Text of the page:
Can a pacemaker cause some temporarily negative effect in left ventricular output?

I’m a 54 yr old male who underwent isolated tricuspid valve repair in November of 2014. Had dual chamber pacemaker installed in April of this year for complete heart block with coronary sinus pacing lead. On recent echocardiogram, right side of heart and tricuspid valve normal but the LVEF all of the sudden is a little low at 47% with mild global hypokinesis of left ventricle noted on report (all chamber sizes and wall thicknesses noted to be normal) Two echoes in Jan/Feb before pacemaker showed 55-60% LVEF with good wall motion. No family history of cardiomyopathy etc. Exercise 7 day/week with no breathing issues or edema to-date.

1. Could pacemaker and change of heart flow have caused some temporarily negative effect in left ventricle output?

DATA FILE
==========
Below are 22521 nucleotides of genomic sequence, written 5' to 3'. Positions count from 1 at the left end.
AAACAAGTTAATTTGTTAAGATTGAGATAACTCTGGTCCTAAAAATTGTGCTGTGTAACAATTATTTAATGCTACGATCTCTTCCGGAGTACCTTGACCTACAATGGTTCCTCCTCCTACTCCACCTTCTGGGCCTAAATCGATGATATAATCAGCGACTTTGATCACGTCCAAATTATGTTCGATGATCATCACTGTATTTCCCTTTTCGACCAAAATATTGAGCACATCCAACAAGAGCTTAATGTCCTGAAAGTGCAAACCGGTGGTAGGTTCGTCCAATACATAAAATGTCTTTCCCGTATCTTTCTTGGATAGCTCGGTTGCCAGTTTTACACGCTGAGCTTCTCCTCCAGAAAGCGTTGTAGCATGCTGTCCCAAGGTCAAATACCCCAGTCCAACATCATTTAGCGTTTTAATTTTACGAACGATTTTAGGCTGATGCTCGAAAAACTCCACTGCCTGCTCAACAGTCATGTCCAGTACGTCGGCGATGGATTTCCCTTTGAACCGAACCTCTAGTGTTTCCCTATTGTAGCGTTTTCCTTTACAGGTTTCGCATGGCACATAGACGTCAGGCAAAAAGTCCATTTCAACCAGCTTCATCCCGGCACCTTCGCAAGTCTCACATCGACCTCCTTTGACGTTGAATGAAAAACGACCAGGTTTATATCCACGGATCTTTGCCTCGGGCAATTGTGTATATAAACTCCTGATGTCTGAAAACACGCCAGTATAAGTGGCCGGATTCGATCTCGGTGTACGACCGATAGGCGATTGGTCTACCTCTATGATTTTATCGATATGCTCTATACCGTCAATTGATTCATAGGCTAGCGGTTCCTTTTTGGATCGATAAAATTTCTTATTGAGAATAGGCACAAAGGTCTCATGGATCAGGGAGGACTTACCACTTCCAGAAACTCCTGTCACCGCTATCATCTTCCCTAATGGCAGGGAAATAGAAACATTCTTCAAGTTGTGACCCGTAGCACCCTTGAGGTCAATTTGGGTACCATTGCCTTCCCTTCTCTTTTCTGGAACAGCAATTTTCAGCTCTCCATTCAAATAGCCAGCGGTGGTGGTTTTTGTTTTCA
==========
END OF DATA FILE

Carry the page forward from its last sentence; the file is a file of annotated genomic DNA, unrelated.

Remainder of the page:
2. Is there any way to make a determination of what’s going on other just call it idiopathic?

Submitted by Alan from Atlanta, Georgia on 09/10/2015

by Abdi Rasekh, MD

From your description you have a biventricular pacemaker. You mentioned a coronary sinus lead which implies 3 leads and a biventricular device. If you have a dual chamber pacemaker then it could be upgraded to a biventricular pacemaker. Your ejection fraction has marginally decreased and it does not affect your exercise tolerance. You have to make sure all echos were read by same physician and possibly compare images to confirm the real decrease in ejection fraction rather than a difference in interpretation. There is no single test that can explain this decrease in ejection fraction. However reversible causes such as underline coronary artery disease need to be ruled out.